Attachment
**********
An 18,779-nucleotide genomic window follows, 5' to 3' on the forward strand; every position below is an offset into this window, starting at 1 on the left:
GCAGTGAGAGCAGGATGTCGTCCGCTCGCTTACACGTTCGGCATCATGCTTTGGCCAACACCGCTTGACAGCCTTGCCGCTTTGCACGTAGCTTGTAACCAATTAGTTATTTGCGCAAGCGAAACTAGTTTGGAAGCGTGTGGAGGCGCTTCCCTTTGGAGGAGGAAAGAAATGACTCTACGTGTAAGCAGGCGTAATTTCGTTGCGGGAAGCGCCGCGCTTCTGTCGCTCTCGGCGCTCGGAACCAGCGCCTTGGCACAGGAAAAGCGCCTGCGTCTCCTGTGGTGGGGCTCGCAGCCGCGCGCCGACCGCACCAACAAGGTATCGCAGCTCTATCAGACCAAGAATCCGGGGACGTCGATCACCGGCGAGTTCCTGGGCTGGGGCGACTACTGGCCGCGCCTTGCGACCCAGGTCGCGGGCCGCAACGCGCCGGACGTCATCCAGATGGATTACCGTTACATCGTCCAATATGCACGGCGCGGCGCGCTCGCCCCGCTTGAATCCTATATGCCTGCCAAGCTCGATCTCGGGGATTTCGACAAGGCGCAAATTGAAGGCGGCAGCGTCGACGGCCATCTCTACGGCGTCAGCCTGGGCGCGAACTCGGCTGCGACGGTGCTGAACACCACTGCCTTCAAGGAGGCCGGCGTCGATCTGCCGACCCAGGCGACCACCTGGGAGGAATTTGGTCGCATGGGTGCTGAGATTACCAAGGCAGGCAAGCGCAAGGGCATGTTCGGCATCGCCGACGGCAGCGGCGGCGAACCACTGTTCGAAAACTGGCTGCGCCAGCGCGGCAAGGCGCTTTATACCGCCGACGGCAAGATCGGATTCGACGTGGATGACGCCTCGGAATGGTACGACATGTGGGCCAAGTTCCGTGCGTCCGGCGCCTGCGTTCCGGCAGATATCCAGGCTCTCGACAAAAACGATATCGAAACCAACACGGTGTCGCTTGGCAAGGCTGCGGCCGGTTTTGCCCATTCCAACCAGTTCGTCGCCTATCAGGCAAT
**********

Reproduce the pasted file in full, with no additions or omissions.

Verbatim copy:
An 18,779-nucleotide genomic window follows, 5' to 3' on the forward strand; every position below is an offset into this window, starting at 1 on the left:
GCAGTGAGAGCAGGATGTCGTCCGCTCGCTTACACGTTCGGCATCATGCTTTGGCCAACACCGCTTGACAGCCTTGCCGCTTTGCACGTAGCTTGTAACCAATTAGTTATTTGCGCAAGCGAAACTAGTTTGGAAGCGTGTGGAGGCGCTTCCCTTTGGAGGAGGAAAGAAATGACTCTACGTGTAAGCAGGCGTAATTTCGTTGCGGGAAGCGCCGCGCTTCTGTCGCTCTCGGCGCTCGGAACCAGCGCCTTGGCACAGGAAAAGCGCCTGCGTCTCCTGTGGTGGGGCTCGCAGCCGCGCGCCGACCGCACCAACAAGGTATCGCAGCTCTATCAGACCAAGAATCCGGGGACGTCGATCACCGGCGAGTTCCTGGGCTGGGGCGACTACTGGCCGCGCCTTGCGACCCAGGTCGCGGGCCGCAACGCGCCGGACGTCATCCAGATGGATTACCGTTACATCGTCCAATATGCACGGCGCGGCGCGCTCGCCCCGCTTGAATCCTATATGCCTGCCAAGCTCGATCTCGGGGATTTCGACAAGGCGCAAATTGAAGGCGGCAGCGTCGACGGCCATCTCTACGGCGTCAGCCTGGGCGCGAACTCGGCTGCGACGGTGCTGAACACCACTGCCTTCAAGGAGGCCGGCGTCGATCTGCCGACCCAGGCGACCACCTGGGAGGAATTTGGTCGCATGGGTGCTGAGATTACCAAGGCAGGCAAGCGCAAGGGCATGTTCGGCATCGCCGACGGCAGCGGCGGCGAACCACTGTTCGAAAACTGGCTGCGCCAGCGCGGCAAGGCGCTTTATACCGCCGACGGCAAGATCGGATTCGACGTGGATGACGCCTCGGAATGGTACGACATGTGGGCCAAGTTCCGTGCGTCCGGCGCCTGCGTTCCGGCAGATATCCAGGCTCTCGACAAAAACGATATCGAAACCAACACGGTGTCGCTTGGCAAGGCTGCGGCCGGTTTTGCCCATTCCAACCAGTTCGTCGCCTATCAGGCAAT